The prevalence of human brucellosis in this study area is in agreement with the findings from febrile individuals of different Sub-Saharan African countries like Tanzania (15.4%), Northern Uganda (18.7%), and Northeastern Kenya (13.7%) [25,26,27]. This result revealed that human brucellosis is a febrile illness and highly circulating among sub-Saharan African countries including Ethiopia. The result was higher than the 2016 Ethiopian domestic animal brucellosis estimate, 5.3% in goats, 2.9% in cattle and camel, and 2.7% in sheep, but it was concurrent with the human estimates of pastoral area (17.4%) and higher than the human estimates of sedentary area (3.1%) [33]. This finding showed that the source of human brucellosis is most likely animals which are infected and served as reservoirs in this study area. The confirmatory finding of this study was lower than health facility studies in Borena (34.9%) of South Ethiopia and Metema (29.4%) of North Ethiopia [28], but it is quite higher than many previous findings of health facility-based studies among febrile individuals in southwestern Ethiopia, 1- 3.6% [22, 29] and in central Ethiopia, 2.15% [30]. The possible explanation for the difference in the seroprevalence could be due to the difference in the sampling design schemes used, the number of samples, exposure to Brucella species, and the type of diagnostic tests used.

The study identified residential area and gender as important risk factors for human brucellosis. Rural residents and being male who lived in this area were about three and a half and five and half times more likely to be seropositive for brucellosis compared to urban residents and females, respectively. This finding is in agreement with other studies in Uganda and Egypt [25, 31], which might be due to male individuals having frequent contact with animals than females. Besides, the study was showed that pastoralists were nearly six times more seropositive than other occupations, and having large ruminants, small ruminants, and/or camels were about more than ten times more likely seropositive for brucellosis than those who do not have any animals.

This study also identified consumption of raw milk and contacts with aborted fetus/discharges without protective equipment to be associated with brucellosis, which is in line with another couple of study findings in Uganda [25, 32]. This finding is supported by a WHO report which revealed contact with infected materials such as aborted fetus, placenta, urine, manure, and the carcass has been reported to cause human brucellosis in 60–70% of cases [2]. The study was revealed that consumption of boiled milk was a risk factor for brucellosis. The possible reason may be, during boiling, the milk might not boil up to the standard to kill the bacteria. The traditional habits of consumption of unpasteurized milk and fresh cheese and contamination of animal discharge are particularly common among remote areas like in this study area which requires attention to create awareness on the possible risk of acquiring brucella and other zoonotic infections.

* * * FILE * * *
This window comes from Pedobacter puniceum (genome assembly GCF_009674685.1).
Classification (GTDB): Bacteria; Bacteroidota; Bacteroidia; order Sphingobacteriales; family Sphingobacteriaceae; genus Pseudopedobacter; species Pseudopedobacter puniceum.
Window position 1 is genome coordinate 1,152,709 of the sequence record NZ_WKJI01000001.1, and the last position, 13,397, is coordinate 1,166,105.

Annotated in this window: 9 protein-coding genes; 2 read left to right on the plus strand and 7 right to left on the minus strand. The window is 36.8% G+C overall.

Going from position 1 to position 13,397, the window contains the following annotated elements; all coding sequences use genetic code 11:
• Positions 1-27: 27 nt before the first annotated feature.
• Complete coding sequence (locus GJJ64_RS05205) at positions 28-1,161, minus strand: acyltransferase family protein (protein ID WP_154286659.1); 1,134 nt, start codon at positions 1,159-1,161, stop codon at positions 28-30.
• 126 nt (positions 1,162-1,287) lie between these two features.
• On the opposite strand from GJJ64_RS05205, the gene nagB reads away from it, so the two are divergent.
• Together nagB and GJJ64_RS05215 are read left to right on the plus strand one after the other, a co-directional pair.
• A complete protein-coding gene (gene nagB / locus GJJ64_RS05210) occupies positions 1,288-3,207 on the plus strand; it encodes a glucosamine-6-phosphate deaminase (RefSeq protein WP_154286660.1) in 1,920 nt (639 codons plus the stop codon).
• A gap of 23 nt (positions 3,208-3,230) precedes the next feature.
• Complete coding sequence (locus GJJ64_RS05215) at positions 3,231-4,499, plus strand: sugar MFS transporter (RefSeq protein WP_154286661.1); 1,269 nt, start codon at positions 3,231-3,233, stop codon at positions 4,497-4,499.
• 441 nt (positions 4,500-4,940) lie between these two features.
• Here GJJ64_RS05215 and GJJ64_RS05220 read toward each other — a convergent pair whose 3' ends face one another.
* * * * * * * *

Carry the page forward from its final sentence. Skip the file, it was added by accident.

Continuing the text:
This study has a few limitations. First, since it was a purposive cross-sectional study, we recruited only febrile individuals that visited health facilities that left behind apparently healthy chronic patients, and during self-reporting, there would be recall bias by the participants for possible factors associated to the occurrence of brucellosis in humans that weaken the inference of the finding. The other limitation is the test being based on serological tests; the reported seroprevalence of brucellosis could be difficult to differentiate from the previous infection.


The prevalence of human brucellosis in fever patients in this study area is higher than the prevalence of malaria. The consumption of raw milk and contact with animal discharge can cause a significant risk of Brucella infection. So, the brucellosis disease must be sought in the differential diagnosis, like ELISA test that can be used to differentiate from other febrile diseases like malaria. Study is recommended to address asymptomatic brucellosis and to determine the circulating Brucella species and drugs profile, as well as the similarities and differences of species between humans and animals.

Availability of data and materials

The datasets used and/or analysed during the current study available from the corresponding author on reasonable request.



Armeaur Hansen Research Institute


Adjusted odds ratio


Crude odds ratio


Enzyme linked immunosorbent assay


Rose bengal plate test


World Health Organization


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The authors would like to thank study participants, Kelwani primary hospital and Derayitu health center staff members, Ethiopia Federal Regional Laboratory, and Armeaur Hansen Research Institute.


The study was not financially supported but ELISA kit was supported by Armeaur Hansen Research Institute of Ethiopia.

Author information




BZ participated in the study conception, design, data collection, laboratory work, data analysis, data interpretation and manuscript writing. SM participated in its laboratory work, collection, data analysis, data interpretation and manuscript writing. KD participated in its design, data analysis, data interpretation and manuscript writing. All authors read and approved the final manuscript.

Corresponding author

Correspondence to Biruk Zerfu.

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The study obtained ethical clearance from Ethical and Review Committee of Department of Medical Laboratory Science, College of Health Science, Addis Ababa University (DRERC/410/19/MLS). Permission to conduct the study was also obtained from Derayitu Health center and Kelwani primary Hospital. Written informed consent was obtained from each of the study participants and from their parent or guardian for those who were less than 18 years.

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Mehari, S., Zerfu, B. & Desta, K. Prevalence and risk factors of human brucellosis and malaria among patients with fever in malaria-endemic areas, attending health institutes in Awra and Gulina district, Afar Region, Ethiopia. BMC Infect Dis 21, 942 (2021).

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  • Brucellosis
  • Malaria
  • Prevalence
  • Febrile
  • Risk factors
  • Ethiopia